Five input datasets must be assembled for each region of the US coastal zone to be gridded (Fig. 1). The first of these inputs is the compilation of all USGS/NIMA DEMs within the region. The USGS DEMs are acquired remotely via ftp from http://edcftp.cr.usgs.gov. The DEMs are then converted from their USGS ASCII format into a binary raster grid using a program called GS3 (written at NGDC). The final step is to convert this binary raster grid into a GMT grid using the GMT command grdraster. The second input dataset is the NOS medium-resolution (1:80,000) vector shoreline. The vector shoreline is referenced within a 3-arc-second resolution grid of the 1° x 1° region. The shoreline is then rasterized by flagging the grid cells that encompass the vector shoreline points as well as those cells that fall along straight lines connecting the points.
The third input dataset is an ASCII list containing the longitudes and latitudes of an arbitrary number of points that lie within the offshore area of the region to be gridded. These points are "seed" locations, which are used along with the rasterized shoreline to create a binary grid in which land areas have one value and ocean areas another. This land-sea mask and its role in the gridding process are described in detail below.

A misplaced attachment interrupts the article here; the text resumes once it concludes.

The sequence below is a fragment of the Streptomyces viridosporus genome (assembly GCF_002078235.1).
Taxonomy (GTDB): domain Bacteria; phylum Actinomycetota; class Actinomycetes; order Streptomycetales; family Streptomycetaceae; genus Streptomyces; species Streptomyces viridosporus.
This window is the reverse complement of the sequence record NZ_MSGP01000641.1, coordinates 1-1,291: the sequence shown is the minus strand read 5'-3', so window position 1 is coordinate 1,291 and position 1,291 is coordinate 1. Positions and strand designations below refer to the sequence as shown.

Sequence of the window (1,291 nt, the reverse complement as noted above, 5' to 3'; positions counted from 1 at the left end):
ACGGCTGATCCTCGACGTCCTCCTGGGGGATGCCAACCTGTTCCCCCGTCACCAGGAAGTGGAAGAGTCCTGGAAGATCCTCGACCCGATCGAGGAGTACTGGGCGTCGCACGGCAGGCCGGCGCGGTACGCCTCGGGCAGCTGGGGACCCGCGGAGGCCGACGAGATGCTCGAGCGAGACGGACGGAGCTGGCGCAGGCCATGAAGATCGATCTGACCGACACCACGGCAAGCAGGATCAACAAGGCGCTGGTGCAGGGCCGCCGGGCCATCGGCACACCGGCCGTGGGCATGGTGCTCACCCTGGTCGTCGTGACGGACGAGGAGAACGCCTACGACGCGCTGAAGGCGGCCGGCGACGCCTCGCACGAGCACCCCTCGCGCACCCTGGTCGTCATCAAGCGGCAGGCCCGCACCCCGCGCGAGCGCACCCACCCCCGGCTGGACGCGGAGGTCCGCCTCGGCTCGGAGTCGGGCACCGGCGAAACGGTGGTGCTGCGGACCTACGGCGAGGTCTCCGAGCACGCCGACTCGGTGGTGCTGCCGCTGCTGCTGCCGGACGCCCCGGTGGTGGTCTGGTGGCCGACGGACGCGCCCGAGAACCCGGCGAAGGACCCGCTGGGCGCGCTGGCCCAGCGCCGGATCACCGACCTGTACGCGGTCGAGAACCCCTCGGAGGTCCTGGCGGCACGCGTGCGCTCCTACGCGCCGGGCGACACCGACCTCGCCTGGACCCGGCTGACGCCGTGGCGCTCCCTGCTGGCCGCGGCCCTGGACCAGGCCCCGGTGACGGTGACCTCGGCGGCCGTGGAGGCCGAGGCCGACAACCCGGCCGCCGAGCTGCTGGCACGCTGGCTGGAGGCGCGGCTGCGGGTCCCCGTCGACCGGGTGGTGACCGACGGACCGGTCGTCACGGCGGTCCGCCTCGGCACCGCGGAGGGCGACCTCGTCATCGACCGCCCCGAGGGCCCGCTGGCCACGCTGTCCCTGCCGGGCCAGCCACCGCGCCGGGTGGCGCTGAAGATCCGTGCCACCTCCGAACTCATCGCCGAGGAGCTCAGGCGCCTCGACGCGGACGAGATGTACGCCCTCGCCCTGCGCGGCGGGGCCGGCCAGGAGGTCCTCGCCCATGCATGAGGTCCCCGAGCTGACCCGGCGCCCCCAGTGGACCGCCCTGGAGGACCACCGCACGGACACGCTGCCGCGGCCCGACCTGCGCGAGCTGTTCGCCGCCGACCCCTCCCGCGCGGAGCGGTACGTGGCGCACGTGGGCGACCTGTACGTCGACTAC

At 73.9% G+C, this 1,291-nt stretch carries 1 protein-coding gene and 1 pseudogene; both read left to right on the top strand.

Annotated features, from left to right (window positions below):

The fourth input dataset is a compilation of all the digital bathymetric soundings collected within the region to be gridded. These soundings come from three sources of data: (i) the NOS Hydrographic Soundings CD-ROM, (ii) the NGDC Multibeam database and (iii) recently digitized NOS soundings that have not yet been released on CD-ROM. The NOS Hydrographic Database CD-ROM does contain NOS multibeam data, but only five of the sixteen possible beams in a survey are included in this dataset. The Multibeam database contains not only the full resolution (i.e., all 16 beams) NOS multibeam surveys, but also the full resolution NECOR surveys archived at NGDC. As a result, all the multibeam bathymetry in the gridding process comes from this second database.